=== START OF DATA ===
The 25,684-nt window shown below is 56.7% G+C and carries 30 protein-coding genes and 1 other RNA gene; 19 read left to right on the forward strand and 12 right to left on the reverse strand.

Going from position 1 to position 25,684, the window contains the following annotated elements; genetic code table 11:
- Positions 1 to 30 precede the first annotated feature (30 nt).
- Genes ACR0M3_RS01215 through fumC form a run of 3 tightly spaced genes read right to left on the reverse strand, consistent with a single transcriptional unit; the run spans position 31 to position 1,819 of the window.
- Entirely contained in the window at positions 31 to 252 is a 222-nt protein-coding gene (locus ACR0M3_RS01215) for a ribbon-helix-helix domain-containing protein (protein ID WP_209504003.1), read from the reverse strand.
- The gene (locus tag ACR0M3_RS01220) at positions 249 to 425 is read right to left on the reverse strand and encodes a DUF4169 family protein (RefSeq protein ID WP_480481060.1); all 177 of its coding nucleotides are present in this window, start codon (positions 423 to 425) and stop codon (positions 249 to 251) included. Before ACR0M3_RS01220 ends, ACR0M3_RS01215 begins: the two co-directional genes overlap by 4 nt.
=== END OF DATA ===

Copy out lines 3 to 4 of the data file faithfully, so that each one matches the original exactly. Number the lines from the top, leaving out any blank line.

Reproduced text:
- Positions 1 to 30 precede the first annotated feature (30 nt).
- Genes ACR0M3_RS01215 through fumC form a run of 3 tightly spaced genes read right to left on the reverse strand, consistent with a single transcriptional unit; the run spans position 31 to position 1,819 of the window.